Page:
Holidays with Deaf Loved Ones

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Holidays with Deaf Loved Ones

The holidays have arrived, and for many, this is a time to be with your loved ones, show appreciation, and share a meal or two! However, the holidays are often dreaded by deaf and hard of hearing family members and friends. Lack of access to conversations and activities is often frustrating and isolating, especially for D/HH children. The feeling of “Dinner Table Syndrome,” described in a recent article as “the phenomenon in which ‘deaf people are left out of conversations,'” is now even more prevalent due to mask and quarantine mandates to protect against the coronavirus.

The global pandemic has exacerbated the mental health needs of deaf and hard of hearing people, and the holidays can be hard for some. If you have a friend or loved one struggling, please encourage them to reach out to National Deaf Therapy (NDT). NDT provides mental health services from licensed deaf therapists in a completely virtual environment. For more information, visit their website: www.nationaldeaftherapy.com.

National Deaf Therapy

The pandemic will also be changing the way most people celebrate the holiday this year. Safety is paramount, so many people will be opting for virtual or smaller, socially-distanced gatherings. If you decide to celebrate in-person, be sure to reference these CDC guidelines on how to have a safe event. You can also call CSD’s COVID-19 hotline for more information.  

Regardless of how or where you celebrate your holidays, you can actively reduce the feeling of isolation and exclusion for your loved ones. Many activities are both accessible and fun for everyone! Try incorporating some of these inclusive and accessible ideas:  

Learn Sign Language

Get the whole crew to join in and prioritize communication access this holiday season. Check out National Association for the Deaf’s resources or ASL Connect to help you get started!

There are [multiple] apps for that!

Technology has come a long way. Download these apps to help facilitate conversations at home:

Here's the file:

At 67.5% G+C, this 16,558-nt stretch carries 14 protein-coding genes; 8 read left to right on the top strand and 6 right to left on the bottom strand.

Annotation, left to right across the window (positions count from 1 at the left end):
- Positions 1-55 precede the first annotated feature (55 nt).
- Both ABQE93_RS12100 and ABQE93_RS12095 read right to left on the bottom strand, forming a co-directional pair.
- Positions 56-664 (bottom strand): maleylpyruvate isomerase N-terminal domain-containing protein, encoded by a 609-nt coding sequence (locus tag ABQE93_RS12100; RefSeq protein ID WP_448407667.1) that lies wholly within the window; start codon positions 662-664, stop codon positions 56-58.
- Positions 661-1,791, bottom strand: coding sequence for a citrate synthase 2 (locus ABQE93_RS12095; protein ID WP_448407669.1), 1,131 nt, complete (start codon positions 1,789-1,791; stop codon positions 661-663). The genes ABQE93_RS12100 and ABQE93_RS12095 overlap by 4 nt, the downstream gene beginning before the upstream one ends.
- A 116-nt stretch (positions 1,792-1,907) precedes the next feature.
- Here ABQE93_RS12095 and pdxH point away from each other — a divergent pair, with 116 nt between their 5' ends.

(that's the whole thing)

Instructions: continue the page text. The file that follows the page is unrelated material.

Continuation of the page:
Alternatively, if you’re the quill and feather type, make sure you have plenty of pens and paper on hand to communicate the old-fashioned way. Sharing whiteboards makes writing back and forth fun and eco-friendly, too!  

Subtitle this!  

Whether it’s playing games or watching movies, keep the closed-captions on so that everyone can enjoy it.  

Jackbox Games has a new closed-captioning feature, and the new Spiderman game features a signing Spiderman! For a list of more deaf-friendly games, check out this list from Deaf Friendly 

Keep the subtitles on when watching TV or watch some of these movies with deaf or signing characters:  

AVA App

The Dragon Prince

Captions not included on trailer

Karaoke and stories in sign language

Deaf people love music! You can have a sing and sign-off. Or if you think you might be out of tune, no worries! This playlist has both songs and stories for your holiday fun.

For more music in ASL, keep this playlist on repeat!

Small acts of kindness

Gestures are an excellent way to show that you care about someone. Ask your guests to be respectful and empathetic. Consider the ways you’ve felt isolated or frustrated throughout the pandemic, and use that experience to motivate your guests to create an inclusive and attentive environment for everybody. Take a moment to keep your deaf guests up-to-date about the ongoing conversation. If they miss something, repeat it rather than saying “never mind” or “I’ll tell you later.”

Taking steps to actively include your deaf or hard of hearing family member or friends in everything you do and encouraging your guests to do the same is more important than ever. These past few months, we have all been reminded of the value of human connection. We all want to feel included and every effort counts.  From CSD’s family to yours, we wish you a safe, healthy, and accessible holiday together!  

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